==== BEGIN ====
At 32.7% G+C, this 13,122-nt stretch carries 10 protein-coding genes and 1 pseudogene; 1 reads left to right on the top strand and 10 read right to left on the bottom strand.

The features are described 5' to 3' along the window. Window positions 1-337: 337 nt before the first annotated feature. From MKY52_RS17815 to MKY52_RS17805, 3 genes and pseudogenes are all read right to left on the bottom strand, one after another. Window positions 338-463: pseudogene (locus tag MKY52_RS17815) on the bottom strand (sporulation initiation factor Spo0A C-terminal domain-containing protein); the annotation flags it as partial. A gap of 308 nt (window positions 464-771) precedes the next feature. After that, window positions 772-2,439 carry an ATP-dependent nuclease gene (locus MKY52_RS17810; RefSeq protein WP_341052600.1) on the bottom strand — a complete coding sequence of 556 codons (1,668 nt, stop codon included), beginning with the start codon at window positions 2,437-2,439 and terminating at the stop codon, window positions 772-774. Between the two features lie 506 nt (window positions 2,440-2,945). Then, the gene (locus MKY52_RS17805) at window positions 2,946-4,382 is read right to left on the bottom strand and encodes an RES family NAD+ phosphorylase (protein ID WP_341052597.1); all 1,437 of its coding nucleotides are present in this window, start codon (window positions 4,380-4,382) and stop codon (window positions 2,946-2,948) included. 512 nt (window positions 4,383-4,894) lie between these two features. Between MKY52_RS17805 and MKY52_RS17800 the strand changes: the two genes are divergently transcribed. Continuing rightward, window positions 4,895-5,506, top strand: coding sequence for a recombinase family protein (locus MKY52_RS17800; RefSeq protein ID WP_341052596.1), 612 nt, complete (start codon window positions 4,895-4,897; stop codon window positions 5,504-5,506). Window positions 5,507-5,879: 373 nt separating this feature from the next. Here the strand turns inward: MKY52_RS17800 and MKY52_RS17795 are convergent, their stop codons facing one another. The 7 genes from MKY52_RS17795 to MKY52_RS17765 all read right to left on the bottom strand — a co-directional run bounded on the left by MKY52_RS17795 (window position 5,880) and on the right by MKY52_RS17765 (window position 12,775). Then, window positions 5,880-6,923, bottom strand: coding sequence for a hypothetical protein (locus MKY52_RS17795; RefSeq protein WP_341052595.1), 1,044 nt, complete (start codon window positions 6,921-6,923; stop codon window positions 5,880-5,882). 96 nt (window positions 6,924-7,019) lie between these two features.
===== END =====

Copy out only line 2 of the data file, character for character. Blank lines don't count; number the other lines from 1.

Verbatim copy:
The features are described 5' to 3' along the window. Window positions 1-337: 337 nt before the first annotated feature. From MKY52_RS17815 to MKY52_RS17805, 3 genes and pseudogenes are all read right to left on the bottom strand, one after another. Window positions 338-463: pseudogene (locus tag MKY52_RS17815) on the bottom strand (sporulation initiation factor Spo0A C-terminal domain-containing protein); the annotation flags it as partial. A gap of 308 nt (window positions 464-771) precedes the next feature. After that, window positions 772-2,439 carry an ATP-dependent nuclease gene (locus MKY52_RS17810; RefSeq protein WP_341052600.1) on the bottom strand — a complete coding sequence of 556 codons (1,668 nt, stop codon included), beginning with the start codon at window positions 2,437-2,439 and terminating at the stop codon, window positions 772-774. Between the two features lie 506 nt (window positions 2,440-2,945). Then, the gene (locus MKY52_RS17805) at window positions 2,946-4,382 is read right to left on the bottom strand and encodes an RES family NAD+ phosphorylase (protein ID WP_341052597.1); all 1,437 of its coding nucleotides are present in this window, start codon (window positions 4,380-4,382) and stop codon (window positions 2,946-2,948) included. 512 nt (window positions 4,383-4,894) lie between these two features. Between MKY52_RS17805 and MKY52_RS17800 the strand changes: the two genes are divergently transcribed. Continuing rightward, window positions 4,895-5,506, top strand: coding sequence for a recombinase family protein (locus MKY52_RS17800; RefSeq protein ID WP_341052596.1), 612 nt, complete (start codon window positions 4,895-4,897; stop codon window positions 5,504-5,506). Window positions 5,507-5,879: 373 nt separating this feature from the next. Here the strand turns inward: MKY52_RS17800 and MKY52_RS17795 are convergent, their stop codons facing one another. The 7 genes from MKY52_RS17795 to MKY52_RS17765 all read right to left on the bottom strand — a co-directional run bounded on the left by MKY52_RS17795 (window position 5,880) and on the right by MKY52_RS17765 (window position 12,775). Then, window positions 5,880-6,923, bottom strand: coding sequence for a hypothetical protein (locus MKY52_RS17795; RefSeq protein WP_341052595.1), 1,044 nt, complete (start codon window positions 6,921-6,923; stop codon window positions 5,880-5,882). 96 nt (window positions 6,924-7,019) lie between these two features.